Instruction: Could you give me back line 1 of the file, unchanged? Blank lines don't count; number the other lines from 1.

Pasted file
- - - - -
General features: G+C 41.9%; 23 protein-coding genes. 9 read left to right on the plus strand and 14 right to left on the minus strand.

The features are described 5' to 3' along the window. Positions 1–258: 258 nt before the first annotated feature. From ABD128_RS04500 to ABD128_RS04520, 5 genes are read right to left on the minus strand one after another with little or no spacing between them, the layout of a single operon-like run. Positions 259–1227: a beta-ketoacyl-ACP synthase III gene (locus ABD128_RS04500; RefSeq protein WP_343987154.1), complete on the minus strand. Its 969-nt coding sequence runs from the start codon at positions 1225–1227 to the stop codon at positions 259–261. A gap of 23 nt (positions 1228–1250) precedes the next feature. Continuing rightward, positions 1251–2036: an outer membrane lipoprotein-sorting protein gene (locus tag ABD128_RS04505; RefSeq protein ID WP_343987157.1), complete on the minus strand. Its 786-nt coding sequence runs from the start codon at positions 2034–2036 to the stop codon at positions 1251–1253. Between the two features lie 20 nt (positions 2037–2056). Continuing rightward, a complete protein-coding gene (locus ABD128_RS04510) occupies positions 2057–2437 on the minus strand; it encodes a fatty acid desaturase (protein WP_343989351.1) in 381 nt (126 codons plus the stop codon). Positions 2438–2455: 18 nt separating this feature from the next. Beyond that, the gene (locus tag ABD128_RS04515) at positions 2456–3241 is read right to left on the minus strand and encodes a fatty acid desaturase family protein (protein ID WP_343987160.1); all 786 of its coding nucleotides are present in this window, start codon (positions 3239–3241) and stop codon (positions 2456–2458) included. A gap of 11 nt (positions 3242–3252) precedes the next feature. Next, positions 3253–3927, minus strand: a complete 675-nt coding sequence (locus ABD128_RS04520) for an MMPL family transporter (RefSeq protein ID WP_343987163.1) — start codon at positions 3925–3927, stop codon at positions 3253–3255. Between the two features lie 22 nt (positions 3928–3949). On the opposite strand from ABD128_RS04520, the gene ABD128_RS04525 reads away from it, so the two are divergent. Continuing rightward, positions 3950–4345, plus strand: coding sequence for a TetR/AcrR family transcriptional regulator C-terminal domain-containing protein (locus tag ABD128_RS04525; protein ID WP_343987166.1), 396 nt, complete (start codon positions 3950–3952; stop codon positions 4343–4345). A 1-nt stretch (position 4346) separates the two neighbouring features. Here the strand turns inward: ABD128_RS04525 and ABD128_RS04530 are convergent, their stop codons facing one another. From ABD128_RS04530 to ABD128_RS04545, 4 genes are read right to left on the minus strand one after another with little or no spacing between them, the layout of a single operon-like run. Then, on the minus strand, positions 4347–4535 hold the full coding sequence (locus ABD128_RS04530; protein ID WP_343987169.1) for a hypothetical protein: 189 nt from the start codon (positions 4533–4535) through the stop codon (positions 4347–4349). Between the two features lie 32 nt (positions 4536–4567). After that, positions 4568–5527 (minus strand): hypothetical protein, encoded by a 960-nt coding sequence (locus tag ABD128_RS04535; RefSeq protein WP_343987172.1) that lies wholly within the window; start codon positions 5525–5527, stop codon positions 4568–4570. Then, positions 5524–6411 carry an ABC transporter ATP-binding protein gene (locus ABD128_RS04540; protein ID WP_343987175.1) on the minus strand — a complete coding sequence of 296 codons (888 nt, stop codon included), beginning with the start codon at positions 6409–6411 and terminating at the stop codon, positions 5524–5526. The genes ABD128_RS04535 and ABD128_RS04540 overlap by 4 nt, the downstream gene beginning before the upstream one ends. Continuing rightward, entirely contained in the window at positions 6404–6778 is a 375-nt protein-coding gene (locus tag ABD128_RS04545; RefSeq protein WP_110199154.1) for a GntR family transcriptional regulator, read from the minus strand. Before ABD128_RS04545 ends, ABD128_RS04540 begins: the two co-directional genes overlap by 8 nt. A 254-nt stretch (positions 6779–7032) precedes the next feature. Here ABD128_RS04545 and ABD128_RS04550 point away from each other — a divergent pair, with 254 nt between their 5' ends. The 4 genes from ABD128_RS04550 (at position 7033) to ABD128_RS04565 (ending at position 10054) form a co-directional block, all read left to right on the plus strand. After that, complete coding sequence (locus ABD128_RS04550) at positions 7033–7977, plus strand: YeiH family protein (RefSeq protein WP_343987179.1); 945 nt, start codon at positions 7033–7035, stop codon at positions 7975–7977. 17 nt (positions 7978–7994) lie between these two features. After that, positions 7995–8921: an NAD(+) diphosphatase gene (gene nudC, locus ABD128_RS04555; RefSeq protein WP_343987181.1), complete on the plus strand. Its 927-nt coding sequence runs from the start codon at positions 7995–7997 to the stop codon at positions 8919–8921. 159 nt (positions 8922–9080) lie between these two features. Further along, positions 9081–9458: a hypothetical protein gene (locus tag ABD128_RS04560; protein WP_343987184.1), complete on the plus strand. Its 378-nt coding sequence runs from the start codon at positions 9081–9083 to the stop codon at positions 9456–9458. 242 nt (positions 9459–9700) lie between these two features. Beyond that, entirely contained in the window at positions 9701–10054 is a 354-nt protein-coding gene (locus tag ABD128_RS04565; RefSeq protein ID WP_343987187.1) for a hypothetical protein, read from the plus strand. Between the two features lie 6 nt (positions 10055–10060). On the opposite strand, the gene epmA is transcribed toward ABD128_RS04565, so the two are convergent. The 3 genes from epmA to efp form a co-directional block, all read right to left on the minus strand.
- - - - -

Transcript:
General features: G+C 41.9%; 23 protein-coding genes. 9 read left to right on the plus strand and 14 right to left on the minus strand.